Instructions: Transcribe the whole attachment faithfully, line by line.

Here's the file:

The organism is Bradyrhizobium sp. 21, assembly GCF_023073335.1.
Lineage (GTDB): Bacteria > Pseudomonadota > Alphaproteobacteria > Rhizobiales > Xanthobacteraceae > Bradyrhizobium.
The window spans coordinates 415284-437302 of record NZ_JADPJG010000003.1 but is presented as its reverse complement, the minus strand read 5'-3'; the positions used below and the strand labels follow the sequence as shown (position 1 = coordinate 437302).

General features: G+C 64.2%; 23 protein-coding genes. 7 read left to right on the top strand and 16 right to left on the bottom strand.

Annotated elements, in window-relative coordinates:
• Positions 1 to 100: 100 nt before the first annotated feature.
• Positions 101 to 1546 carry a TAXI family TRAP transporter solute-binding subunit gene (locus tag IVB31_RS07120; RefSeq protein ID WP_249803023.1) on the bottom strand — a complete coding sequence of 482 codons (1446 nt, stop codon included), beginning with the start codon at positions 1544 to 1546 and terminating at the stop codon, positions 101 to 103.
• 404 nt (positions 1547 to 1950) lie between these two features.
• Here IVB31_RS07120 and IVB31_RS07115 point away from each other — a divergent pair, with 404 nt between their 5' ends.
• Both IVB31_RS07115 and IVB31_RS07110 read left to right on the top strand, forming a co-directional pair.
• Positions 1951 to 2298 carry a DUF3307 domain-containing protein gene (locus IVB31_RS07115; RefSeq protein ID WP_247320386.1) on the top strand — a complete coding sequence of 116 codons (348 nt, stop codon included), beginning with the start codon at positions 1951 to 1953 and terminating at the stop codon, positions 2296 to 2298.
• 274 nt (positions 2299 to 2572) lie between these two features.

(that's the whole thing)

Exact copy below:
The organism is Bradyrhizobium sp. 21, assembly GCF_023073335.1.
Lineage (GTDB): Bacteria > Pseudomonadota > Alphaproteobacteria > Rhizobiales > Xanthobacteraceae > Bradyrhizobium.
The window spans coordinates 415284-437302 of record NZ_JADPJG010000003.1 but is presented as its reverse complement, the minus strand read 5'-3'; the positions used below and the strand labels follow the sequence as shown (position 1 = coordinate 437302).

General features: G+C 64.2%; 23 protein-coding genes. 7 read left to right on the top strand and 16 right to left on the bottom strand.

Annotated elements, in window-relative coordinates:
• Positions 1 to 100: 100 nt before the first annotated feature.
• Positions 101 to 1546 carry a TAXI family TRAP transporter solute-binding subunit gene (locus tag IVB31_RS07120; RefSeq protein ID WP_249803023.1) on the bottom strand — a complete coding sequence of 482 codons (1446 nt, stop codon included), beginning with the start codon at positions 1544 to 1546 and terminating at the stop codon, positions 101 to 103.
• 404 nt (positions 1547 to 1950) lie between these two features.
• Here IVB31_RS07120 and IVB31_RS07115 point away from each other — a divergent pair, with 404 nt between their 5' ends.
• Both IVB31_RS07115 and IVB31_RS07110 read left to right on the top strand, forming a co-directional pair.
• Positions 1951 to 2298 carry a DUF3307 domain-containing protein gene (locus IVB31_RS07115; RefSeq protein ID WP_247320386.1) on the top strand — a complete coding sequence of 116 codons (348 nt, stop codon included), beginning with the start codon at positions 1951 to 1953 and terminating at the stop codon, positions 2296 to 2298.
• 274 nt (positions 2299 to 2572) lie between these two features.